The University of the South Pacific
School of Language, Arts and Media
UU114: English for Academic Purposes
Semester 1, 2011
Time Allowed: 110 minutes (1 hour 50 minutes)
Reading time: 10 minutes
Marks: 30 (15% of the Coursework)
Number of questions to be answered: ALL
Number of pages: 9 (including this page)
Task 1: Vocabulary and Critique (20 marks)
Read the article entitled “Distinguishing Sex and Gender” on the following pages, and answer Questions 1 and 2 below.
Question 1: (5 marks)
Choose ANY five from the following selection of phrases from the text and explain clearly what they mean in this context.
a. reduce discrimination and
b. entrenched biases
c. critical ways
d. remains constant
e. constructions become infused
with cultural values
f. societal notions
h. conflated in the public discourse
i. incorporates several distinct elements
Question 1: (5 marks) Choose ANY five phrases from the text and explain clearly what they mean in the context.
Question 2: (15 marks)
Re-read the article and write a sound critique of it in no more than 300 words. Adapted from Rose McDermott and Peter K. Hatemi, “Distinguishing Sex and Gender”, an article in the journal Political Science & Politics, volume 44, issue 01, January 2011, pp. 89-92. 1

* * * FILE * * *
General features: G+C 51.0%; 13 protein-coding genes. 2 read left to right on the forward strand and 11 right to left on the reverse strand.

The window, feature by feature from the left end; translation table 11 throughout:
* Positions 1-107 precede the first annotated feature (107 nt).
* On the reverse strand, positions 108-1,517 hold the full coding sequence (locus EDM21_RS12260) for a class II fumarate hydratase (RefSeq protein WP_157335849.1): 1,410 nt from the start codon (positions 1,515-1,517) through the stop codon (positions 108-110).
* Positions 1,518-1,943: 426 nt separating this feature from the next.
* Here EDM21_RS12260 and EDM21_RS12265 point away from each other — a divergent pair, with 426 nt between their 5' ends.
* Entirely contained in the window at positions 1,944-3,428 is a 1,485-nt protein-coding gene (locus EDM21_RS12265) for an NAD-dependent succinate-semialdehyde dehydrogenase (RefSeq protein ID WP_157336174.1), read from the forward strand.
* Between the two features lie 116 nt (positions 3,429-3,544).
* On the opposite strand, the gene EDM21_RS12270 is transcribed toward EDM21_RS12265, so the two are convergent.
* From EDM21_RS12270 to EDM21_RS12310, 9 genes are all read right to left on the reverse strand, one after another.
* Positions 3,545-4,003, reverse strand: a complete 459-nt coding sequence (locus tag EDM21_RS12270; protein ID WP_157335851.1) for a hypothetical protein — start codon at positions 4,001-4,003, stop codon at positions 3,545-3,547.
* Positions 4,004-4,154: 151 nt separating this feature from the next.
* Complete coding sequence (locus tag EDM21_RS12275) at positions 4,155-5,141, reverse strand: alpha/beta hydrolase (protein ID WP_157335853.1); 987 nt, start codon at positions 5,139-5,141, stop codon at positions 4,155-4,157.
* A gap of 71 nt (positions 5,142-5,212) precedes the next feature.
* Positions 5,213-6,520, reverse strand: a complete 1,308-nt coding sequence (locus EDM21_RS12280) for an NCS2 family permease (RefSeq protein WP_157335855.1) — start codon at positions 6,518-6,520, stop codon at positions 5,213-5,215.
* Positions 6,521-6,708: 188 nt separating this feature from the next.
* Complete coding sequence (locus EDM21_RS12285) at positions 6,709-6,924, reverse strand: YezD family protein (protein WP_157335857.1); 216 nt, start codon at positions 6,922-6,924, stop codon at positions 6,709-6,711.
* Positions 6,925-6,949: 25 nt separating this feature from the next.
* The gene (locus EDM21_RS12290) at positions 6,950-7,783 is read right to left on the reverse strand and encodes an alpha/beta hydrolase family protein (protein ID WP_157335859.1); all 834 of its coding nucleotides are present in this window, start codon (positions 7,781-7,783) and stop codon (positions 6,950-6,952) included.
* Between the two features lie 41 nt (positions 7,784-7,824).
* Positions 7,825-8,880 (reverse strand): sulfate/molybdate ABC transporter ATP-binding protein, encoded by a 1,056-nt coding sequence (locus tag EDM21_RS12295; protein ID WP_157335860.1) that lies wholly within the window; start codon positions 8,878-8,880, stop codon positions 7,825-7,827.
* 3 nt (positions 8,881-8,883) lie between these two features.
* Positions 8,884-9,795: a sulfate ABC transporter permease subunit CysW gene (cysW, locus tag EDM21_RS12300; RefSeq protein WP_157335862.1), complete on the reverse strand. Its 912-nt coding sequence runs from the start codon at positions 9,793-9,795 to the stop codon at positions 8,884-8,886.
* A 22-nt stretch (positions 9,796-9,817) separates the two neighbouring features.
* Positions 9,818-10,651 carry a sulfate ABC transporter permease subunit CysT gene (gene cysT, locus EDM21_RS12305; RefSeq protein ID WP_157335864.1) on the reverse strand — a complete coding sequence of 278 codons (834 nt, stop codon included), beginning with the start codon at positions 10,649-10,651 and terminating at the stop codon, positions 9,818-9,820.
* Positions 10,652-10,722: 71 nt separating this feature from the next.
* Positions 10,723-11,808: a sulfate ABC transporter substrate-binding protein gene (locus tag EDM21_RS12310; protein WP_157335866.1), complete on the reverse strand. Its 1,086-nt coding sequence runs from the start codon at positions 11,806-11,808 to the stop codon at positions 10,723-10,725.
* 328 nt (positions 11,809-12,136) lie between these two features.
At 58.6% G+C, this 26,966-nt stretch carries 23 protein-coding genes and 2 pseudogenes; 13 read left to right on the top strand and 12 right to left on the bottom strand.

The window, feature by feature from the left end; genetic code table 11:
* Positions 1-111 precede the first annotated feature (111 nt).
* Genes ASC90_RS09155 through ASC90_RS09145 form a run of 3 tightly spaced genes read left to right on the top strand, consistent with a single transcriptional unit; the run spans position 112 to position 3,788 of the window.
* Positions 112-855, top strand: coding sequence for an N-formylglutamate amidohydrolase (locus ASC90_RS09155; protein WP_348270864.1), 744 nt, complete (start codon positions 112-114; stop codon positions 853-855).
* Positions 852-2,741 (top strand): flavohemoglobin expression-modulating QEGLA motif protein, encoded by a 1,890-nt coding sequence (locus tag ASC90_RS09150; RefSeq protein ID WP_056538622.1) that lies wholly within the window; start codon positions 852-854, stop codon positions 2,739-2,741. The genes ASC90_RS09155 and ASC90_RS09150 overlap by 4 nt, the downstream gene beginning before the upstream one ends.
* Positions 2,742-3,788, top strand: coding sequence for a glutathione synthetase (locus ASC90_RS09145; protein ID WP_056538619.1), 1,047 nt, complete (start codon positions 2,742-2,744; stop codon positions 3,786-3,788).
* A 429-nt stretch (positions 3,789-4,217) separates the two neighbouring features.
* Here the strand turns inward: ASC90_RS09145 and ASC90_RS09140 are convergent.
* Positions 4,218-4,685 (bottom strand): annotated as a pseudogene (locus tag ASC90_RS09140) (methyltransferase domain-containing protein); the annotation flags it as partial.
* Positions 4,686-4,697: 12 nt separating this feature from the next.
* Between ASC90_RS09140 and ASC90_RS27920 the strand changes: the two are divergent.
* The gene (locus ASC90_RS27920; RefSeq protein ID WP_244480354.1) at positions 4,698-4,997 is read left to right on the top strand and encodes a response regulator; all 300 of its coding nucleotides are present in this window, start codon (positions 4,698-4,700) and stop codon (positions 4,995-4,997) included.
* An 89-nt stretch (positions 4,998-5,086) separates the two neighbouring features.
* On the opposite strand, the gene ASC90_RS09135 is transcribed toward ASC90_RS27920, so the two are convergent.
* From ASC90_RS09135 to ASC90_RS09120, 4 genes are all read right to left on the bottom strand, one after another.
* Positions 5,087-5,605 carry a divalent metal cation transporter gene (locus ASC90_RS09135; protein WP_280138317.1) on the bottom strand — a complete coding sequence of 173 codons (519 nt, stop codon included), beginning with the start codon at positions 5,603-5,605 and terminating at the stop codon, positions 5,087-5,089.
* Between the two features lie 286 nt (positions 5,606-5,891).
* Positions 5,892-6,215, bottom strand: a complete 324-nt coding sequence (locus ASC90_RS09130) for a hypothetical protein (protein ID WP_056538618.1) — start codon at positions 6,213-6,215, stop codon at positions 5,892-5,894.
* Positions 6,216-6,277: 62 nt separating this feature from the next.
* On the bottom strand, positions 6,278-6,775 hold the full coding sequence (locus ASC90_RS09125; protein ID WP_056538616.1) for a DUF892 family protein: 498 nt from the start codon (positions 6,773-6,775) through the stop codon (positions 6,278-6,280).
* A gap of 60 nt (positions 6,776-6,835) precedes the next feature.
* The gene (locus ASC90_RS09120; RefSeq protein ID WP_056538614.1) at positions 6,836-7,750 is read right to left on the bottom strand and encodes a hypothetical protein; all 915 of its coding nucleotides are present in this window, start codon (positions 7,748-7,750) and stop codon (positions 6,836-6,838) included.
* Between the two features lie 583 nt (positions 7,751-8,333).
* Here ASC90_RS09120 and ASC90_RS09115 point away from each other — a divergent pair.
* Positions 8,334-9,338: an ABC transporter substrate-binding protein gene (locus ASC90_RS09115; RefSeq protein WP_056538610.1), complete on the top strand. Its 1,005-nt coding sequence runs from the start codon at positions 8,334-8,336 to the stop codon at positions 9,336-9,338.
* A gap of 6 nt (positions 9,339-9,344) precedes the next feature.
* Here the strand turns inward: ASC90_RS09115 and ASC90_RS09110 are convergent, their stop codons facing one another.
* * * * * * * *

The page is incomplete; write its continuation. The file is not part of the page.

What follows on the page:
Despite its importance for many public policy choices, the majority of scholarship in political science does not adequately distinguish, either theoretically or methodologically, between the concepts of sex, gender, and sexual orientation. We begin by noting that this topic is emotionally tinged and fraught with the kinds of difficulties that accompany any attempt to apply categories to identity. While recognizing that one’s identity is highly individual and personal and that individuals should always have the full range of freedom to choose their multitudinous identities, it can nonetheless prove useful to analytically distinguish between a few categories—such as sex and gender—to allow more precise scholarship and further public discussion in hopes of producing more humane public policies. 2
In this article, we review the literature across disciplines to suggest ways that political scientists might benefit by taking account of important biological distinctions in addition to cultural factors regarding sex, gender, and sexuality in their research. This article seeks to clarify these concepts and the sources of individual difference across these domains in an effort to help reduce discrimination and defuse misconceptions, stereotypes, and imposed social roles. The assumption underlying our review is that the more that science learns about sex, how it overlaps but differs from gender, and the ways in which sexuality emanates in large part from innate sources, the more likely it is that public opinion and elite discourse will shift in a more tolerant and positive direction. We believe that it would be fruitful for us as a discipline to better communicate this research to the...
Bibliography: and it appeared on page 3 of the newspaper The Australian on Monday
March 9, 2009.
d. In the Fiji Times Online there appeared on March 18, 2011 an article by
Frederica Elbourne entitled Quake advice
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